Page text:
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Prominent San Diego Scientists Argue COVID-19 Spreads Like Secondhand Smoke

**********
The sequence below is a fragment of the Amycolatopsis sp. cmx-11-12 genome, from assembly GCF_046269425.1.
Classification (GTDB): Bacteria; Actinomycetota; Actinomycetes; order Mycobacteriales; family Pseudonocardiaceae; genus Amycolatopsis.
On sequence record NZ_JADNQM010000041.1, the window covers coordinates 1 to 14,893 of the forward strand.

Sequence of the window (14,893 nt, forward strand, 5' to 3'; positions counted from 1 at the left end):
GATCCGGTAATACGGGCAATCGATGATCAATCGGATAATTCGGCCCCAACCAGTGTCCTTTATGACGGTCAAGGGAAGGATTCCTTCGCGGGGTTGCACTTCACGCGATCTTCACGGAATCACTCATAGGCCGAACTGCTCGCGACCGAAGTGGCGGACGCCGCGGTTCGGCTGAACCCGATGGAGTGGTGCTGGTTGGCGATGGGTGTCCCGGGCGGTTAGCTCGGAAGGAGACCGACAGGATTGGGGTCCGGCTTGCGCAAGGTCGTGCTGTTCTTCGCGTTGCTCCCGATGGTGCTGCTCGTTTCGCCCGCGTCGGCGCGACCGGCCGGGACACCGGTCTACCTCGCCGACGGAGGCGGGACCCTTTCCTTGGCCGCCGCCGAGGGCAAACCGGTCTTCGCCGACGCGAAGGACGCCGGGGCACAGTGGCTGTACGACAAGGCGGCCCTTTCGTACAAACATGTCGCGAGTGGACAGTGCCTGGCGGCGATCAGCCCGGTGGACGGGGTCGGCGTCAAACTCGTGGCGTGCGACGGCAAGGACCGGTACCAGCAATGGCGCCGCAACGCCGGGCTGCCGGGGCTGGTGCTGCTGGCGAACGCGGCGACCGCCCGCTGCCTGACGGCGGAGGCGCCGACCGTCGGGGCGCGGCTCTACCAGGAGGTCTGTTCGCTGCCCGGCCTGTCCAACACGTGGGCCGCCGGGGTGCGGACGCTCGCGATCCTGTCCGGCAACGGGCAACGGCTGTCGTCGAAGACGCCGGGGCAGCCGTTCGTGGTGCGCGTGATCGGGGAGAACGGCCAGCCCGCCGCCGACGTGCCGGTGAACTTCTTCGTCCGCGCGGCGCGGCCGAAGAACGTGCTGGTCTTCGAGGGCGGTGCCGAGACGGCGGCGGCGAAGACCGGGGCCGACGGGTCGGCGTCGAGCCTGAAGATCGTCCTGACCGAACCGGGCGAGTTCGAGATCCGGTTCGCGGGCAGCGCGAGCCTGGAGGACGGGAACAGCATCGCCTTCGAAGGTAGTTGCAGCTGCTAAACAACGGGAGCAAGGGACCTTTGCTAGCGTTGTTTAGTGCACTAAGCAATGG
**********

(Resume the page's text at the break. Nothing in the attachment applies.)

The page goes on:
April 20, 2021 at 11:44 AM PDT